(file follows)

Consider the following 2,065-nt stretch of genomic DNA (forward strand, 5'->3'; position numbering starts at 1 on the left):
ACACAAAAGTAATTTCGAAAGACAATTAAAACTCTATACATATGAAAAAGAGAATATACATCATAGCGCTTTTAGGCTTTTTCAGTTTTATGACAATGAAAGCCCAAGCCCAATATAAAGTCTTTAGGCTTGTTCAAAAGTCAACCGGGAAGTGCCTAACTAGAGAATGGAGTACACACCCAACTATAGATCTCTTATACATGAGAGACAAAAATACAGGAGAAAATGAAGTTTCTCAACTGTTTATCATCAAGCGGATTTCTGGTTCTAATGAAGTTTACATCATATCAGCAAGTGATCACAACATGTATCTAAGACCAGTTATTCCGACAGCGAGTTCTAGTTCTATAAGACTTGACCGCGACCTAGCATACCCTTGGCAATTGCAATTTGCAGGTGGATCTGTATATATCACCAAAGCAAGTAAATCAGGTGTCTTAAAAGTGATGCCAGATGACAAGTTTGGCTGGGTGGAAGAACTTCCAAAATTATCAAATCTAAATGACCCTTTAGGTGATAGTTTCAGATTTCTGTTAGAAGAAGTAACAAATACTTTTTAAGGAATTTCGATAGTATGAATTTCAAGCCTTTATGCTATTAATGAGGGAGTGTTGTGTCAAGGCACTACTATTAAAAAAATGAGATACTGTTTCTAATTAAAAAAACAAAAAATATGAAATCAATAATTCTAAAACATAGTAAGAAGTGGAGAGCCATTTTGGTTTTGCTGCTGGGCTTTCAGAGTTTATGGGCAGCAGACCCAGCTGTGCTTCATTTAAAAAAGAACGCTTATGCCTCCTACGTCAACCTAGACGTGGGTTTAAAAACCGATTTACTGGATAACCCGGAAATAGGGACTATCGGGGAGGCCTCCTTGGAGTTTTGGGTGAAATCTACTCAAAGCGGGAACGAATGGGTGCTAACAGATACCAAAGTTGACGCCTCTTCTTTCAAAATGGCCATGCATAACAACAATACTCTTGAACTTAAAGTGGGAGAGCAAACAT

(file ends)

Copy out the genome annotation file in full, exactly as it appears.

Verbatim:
Consider the following 2,065-nt stretch of genomic DNA (forward strand, 5'->3'; position numbering starts at 1 on the left):
ACACAAAAGTAATTTCGAAAGACAATTAAAACTCTATACATATGAAAAAGAGAATATACATCATAGCGCTTTTAGGCTTTTTCAGTTTTATGACAATGAAAGCCCAAGCCCAATATAAAGTCTTTAGGCTTGTTCAAAAGTCAACCGGGAAGTGCCTAACTAGAGAATGGAGTACACACCCAACTATAGATCTCTTATACATGAGAGACAAAAATACAGGAGAAAATGAAGTTTCTCAACTGTTTATCATCAAGCGGATTTCTGGTTCTAATGAAGTTTACATCATATCAGCAAGTGATCACAACATGTATCTAAGACCAGTTATTCCGACAGCGAGTTCTAGTTCTATAAGACTTGACCGCGACCTAGCATACCCTTGGCAATTGCAATTTGCAGGTGGATCTGTATATATCACCAAAGCAAGTAAATCAGGTGTCTTAAAAGTGATGCCAGATGACAAGTTTGGCTGGGTGGAAGAACTTCCAAAATTATCAAATCTAAATGACCCTTTAGGTGATAGTTTCAGATTTCTGTTAGAAGAAGTAACAAATACTTTTTAAGGAATTTCGATAGTATGAATTTCAAGCCTTTATGCTATTAATGAGGGAGTGTTGTGTCAAGGCACTACTATTAAAAAAATGAGATACTGTTTCTAATTAAAAAAACAAAAAATATGAAATCAATAATTCTAAAACATAGTAAGAAGTGGAGAGCCATTTTGGTTTTGCTGCTGGGCTTTCAGAGTTTATGGGCAGCAGACCCAGCTGTGCTTCATTTAAAAAAGAACGCTTATGCCTCCTACGTCAACCTAGACGTGGGTTTAAAAACCGATTTACTGGATAACCCGGAAATAGGGACTATCGGGGAGGCCTCCTTGGAGTTTTGGGTGAAATCTACTCAAAGCGGGAACGAATGGGTGCTAACAGATACCAAAGTTGACGCCTCTTCTTTCAAAATGGCCATGCATAACAACAATACTCTTGAACTTAAAGTGGGAGAGCAAACAT